In July 2020, Yacimientos Petrolíferos Fiscales Bolivianos (YPFB) signed an agreement with Peru's Petroperú for the sales of up to 2,600b/d of HS diesel and 650b/d of 84 octane gasoline until the end of the year. Volumes may increase under the agreement. In March 2020, Petrobras and YPFB signed an amendment to their natural gas supply contract, through which YPFB's supply obligation to Petrobras was to 14-20.00mcm/d, allowing to trade the surplus volume of YPFB's contracts with private producers. The agreement is valid through 2026. Petrobras pursues its divestment programme, which includes the sale of company's 51% stake in the TBG pipeline, connecting Bolivia and Brazil. Additionally, the Brazilian NOC is likely to sell its producing assets located in Bolivia over the next five years.
In May 2016, the government proposed an amendment to Law 767 to extend production contracts of oil and gas corporations willing to commit a minimum to $350mn to exploratory drilling or at least $500mn for exploration and production. The amendment is rolling back one of the major tenets of the sector's 2006 partial nationalisation. In 2012, YPFB awarded exploration concessions to Petrobras (nearly 100,000-hectare area in the department of Santa Cruz) and BG Group, 453,000 hectares in Chuquisaca and Tarija. However, five regions put out to tender by the Bolivian government, with licences for Madre de Dios, La Guardia and Alegria going un-awarded in the international round (YPFB Chaco later picked them up). Some companies are willing to invest in the country's below-ground potential despite the risks, although investment is likely to remain well below the country's potential.
Between January and July, product imports reached $3.8 million, while exports reached $3.7 million, which would translate into reactivation of the economy amid the Covid-19 pandemic. The manufacturing industry went from exporting $88 million in April to $245 million in July. The mining sector exported $7 million in April but improved in July with $94 million.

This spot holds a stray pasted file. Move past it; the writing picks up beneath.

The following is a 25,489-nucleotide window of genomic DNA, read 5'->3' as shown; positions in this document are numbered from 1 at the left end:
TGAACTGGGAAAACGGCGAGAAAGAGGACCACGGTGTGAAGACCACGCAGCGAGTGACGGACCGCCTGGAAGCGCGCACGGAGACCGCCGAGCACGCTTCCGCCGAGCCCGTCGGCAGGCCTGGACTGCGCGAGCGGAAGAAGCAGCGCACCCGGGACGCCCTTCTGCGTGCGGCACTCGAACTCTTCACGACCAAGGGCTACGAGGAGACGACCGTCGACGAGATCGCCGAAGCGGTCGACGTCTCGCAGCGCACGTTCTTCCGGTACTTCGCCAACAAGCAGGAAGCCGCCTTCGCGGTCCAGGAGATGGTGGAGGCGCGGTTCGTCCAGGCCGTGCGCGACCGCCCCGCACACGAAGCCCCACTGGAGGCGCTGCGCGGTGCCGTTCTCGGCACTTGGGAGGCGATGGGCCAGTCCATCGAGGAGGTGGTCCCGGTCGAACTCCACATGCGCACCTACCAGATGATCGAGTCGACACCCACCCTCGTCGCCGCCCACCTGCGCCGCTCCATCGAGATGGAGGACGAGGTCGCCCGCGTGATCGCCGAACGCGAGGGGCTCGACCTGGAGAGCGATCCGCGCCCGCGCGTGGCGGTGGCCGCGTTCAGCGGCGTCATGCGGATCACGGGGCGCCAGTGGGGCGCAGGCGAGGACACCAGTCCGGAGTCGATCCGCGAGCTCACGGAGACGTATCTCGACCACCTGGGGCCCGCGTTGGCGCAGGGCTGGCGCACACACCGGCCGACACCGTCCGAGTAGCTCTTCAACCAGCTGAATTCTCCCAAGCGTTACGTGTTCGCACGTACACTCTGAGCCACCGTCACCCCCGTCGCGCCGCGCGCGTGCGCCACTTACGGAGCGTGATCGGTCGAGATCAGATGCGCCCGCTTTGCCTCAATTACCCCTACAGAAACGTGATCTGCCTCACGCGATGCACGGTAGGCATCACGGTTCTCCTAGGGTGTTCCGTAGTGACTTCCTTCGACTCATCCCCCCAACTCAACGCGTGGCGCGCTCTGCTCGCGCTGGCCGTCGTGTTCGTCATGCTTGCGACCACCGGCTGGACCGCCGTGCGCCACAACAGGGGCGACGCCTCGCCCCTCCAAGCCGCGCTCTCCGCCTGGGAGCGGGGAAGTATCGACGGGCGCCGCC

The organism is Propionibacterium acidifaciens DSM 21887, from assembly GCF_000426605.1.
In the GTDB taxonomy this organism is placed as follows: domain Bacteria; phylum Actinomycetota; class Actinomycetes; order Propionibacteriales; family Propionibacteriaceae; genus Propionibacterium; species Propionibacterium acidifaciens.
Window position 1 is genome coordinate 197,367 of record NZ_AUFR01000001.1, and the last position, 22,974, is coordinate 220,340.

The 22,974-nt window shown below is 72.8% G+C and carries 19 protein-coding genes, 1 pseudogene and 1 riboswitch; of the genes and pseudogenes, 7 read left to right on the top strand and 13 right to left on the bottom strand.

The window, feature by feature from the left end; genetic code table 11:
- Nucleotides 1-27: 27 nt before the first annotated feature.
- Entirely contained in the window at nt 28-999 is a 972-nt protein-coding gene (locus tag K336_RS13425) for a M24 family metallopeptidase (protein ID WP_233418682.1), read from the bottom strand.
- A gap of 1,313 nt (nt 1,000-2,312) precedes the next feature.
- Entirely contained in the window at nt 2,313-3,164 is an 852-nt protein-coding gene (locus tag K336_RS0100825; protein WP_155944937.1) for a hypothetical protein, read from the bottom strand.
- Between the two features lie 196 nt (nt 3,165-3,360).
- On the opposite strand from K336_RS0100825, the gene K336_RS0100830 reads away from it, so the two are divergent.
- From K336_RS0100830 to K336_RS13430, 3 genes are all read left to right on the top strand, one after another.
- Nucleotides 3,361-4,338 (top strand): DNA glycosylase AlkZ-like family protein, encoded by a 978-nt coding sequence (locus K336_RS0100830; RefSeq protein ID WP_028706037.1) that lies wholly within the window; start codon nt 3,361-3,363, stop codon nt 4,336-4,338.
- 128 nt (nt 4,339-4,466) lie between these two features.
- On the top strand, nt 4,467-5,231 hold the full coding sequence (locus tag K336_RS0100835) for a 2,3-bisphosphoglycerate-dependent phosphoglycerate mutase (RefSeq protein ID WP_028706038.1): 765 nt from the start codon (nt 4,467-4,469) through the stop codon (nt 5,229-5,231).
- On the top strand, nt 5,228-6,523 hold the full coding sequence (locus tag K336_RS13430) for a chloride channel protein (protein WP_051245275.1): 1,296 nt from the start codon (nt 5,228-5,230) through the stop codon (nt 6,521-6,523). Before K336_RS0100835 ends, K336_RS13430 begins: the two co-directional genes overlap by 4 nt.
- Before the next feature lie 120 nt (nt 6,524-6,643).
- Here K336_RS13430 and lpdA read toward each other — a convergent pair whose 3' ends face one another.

The Bolivian airline BoA in July managed to generate $4 million. The figure represents 13% of the $25 million it made monthly before the Covid-19 pandemic. In May, BoA requested a US$ 52 million loan from the Government to pay salaries, rent, renovations and other expenses, which would enable the airline to emerge from the crisis by December 2022, by the State-owned company's Rescue Plan.
After almost 20 years, economic activity fell by 5.6% in the accumulated to April 2020. The total paralysis of economic activities affected most sectors, and the gradual resumption of some activities only took place in certain regions, says the Monetary Policy Report (MPR). The sectors that experienced the highest drops are minerals, especially zinc and tin, due to the lower production of the Asian automotive and construction industries. In the case of the construction sector, it will have a significant fall due to smaller public and private investment. The industry fell by 6.5%. On the other hand, the agricultural sector presented an accumulated growth rate of 5.35% as of April, supported by livestock and non-industrial agrarian production.